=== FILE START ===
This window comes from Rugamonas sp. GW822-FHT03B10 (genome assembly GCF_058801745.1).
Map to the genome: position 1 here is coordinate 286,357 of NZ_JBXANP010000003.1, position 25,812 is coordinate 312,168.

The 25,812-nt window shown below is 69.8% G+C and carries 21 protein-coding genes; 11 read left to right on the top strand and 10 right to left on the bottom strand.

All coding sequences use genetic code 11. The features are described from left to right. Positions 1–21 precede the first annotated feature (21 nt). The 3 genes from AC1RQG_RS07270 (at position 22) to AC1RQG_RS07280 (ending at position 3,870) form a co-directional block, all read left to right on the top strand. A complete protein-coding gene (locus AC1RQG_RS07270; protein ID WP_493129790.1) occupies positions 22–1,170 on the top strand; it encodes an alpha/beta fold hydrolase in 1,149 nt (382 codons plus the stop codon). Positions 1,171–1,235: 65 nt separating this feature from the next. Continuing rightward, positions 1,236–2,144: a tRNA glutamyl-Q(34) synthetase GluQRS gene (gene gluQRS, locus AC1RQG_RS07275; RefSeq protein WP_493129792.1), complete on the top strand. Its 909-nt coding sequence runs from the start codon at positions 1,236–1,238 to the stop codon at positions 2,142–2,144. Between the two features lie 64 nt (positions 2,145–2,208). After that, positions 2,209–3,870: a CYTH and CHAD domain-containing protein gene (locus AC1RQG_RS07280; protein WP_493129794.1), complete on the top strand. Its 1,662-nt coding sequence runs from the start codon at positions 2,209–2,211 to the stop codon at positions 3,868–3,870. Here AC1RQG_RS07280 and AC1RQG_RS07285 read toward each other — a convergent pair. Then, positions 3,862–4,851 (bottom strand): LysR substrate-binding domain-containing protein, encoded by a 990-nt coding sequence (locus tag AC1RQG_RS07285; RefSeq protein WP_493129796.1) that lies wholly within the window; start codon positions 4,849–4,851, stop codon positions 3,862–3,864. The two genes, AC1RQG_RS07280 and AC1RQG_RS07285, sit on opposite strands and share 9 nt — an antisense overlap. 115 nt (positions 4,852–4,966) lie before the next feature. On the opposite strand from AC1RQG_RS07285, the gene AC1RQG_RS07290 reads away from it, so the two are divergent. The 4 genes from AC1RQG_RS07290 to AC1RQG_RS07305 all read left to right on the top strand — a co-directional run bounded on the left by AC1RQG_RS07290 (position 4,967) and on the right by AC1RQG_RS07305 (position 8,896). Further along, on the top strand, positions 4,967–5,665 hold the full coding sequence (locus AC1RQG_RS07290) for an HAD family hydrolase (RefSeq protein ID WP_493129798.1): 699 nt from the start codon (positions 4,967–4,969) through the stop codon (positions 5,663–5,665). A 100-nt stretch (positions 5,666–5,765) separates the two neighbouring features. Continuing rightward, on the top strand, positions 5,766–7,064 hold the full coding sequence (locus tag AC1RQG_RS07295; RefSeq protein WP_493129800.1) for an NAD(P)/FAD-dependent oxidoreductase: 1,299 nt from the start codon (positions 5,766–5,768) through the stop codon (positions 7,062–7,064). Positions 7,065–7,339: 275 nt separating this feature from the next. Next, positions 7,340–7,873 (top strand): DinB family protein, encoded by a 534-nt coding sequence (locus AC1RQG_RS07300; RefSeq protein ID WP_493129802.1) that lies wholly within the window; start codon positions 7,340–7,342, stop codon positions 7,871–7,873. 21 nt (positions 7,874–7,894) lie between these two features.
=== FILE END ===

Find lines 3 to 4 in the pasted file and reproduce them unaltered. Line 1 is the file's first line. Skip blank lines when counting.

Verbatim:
The 25,812-nt window shown below is 69.8% G+C and carries 21 protein-coding genes; 11 read left to right on the top strand and 10 right to left on the bottom strand.

All coding sequences use genetic code 11. The features are described from left to right. Positions 1–21 precede the first annotated feature (21 nt). The 3 genes from AC1RQG_RS07270 (at position 22) to AC1RQG_RS07280 (ending at position 3,870) form a co-directional block, all read left to right on the top strand. A complete protein-coding gene (locus AC1RQG_RS07270; protein ID WP_493129790.1) occupies positions 22–1,170 on the top strand; it encodes an alpha/beta fold hydrolase in 1,149 nt (382 codons plus the stop codon). Positions 1,171–1,235: 65 nt separating this feature from the next. Continuing rightward, positions 1,236–2,144: a tRNA glutamyl-Q(34) synthetase GluQRS gene (gene gluQRS, locus AC1RQG_RS07275; RefSeq protein WP_493129792.1), complete on the top strand. Its 909-nt coding sequence runs from the start codon at positions 1,236–1,238 to the stop codon at positions 2,142–2,144. Between the two features lie 64 nt (positions 2,145–2,208). After that, positions 2,209–3,870: a CYTH and CHAD domain-containing protein gene (locus AC1RQG_RS07280; protein WP_493129794.1), complete on the top strand. Its 1,662-nt coding sequence runs from the start codon at positions 2,209–2,211 to the stop codon at positions 3,868–3,870. Here AC1RQG_RS07280 and AC1RQG_RS07285 read toward each other — a convergent pair. Then, positions 3,862–4,851 (bottom strand): LysR substrate-binding domain-containing protein, encoded by a 990-nt coding sequence (locus tag AC1RQG_RS07285; RefSeq protein WP_493129796.1) that lies wholly within the window; start codon positions 4,849–4,851, stop codon positions 3,862–3,864. The two genes, AC1RQG_RS07280 and AC1RQG_RS07285, sit on opposite strands and share 9 nt — an antisense overlap. 115 nt (positions 4,852–4,966) lie before the next feature. On the opposite strand from AC1RQG_RS07285, the gene AC1RQG_RS07290 reads away from it, so the two are divergent. The 4 genes from AC1RQG_RS07290 to AC1RQG_RS07305 all read left to right on the top strand — a co-directional run bounded on the left by AC1RQG_RS07290 (position 4,967) and on the right by AC1RQG_RS07305 (position 8,896). Further along, on the top strand, positions 4,967–5,665 hold the full coding sequence (locus AC1RQG_RS07290) for an HAD family hydrolase (RefSeq protein ID WP_493129798.1): 699 nt from the start codon (positions 4,967–4,969) through the stop codon (positions 5,663–5,665). A 100-nt stretch (positions 5,666–5,765) separates the two neighbouring features. Continuing rightward, on the top strand, positions 5,766–7,064 hold the full coding sequence (locus tag AC1RQG_RS07295; RefSeq protein WP_493129800.1) for an NAD(P)/FAD-dependent oxidoreductase: 1,299 nt from the start codon (positions 5,766–5,768) through the stop codon (positions 7,062–7,064). Positions 7,065–7,339: 275 nt separating this feature from the next. Next, positions 7,340–7,873 (top strand): DinB family protein, encoded by a 534-nt coding sequence (locus AC1RQG_RS07300; RefSeq protein ID WP_493129802.1) that lies wholly within the window; start codon positions 7,340–7,342, stop codon positions 7,871–7,873. 21 nt (positions 7,874–7,894) lie between these two features.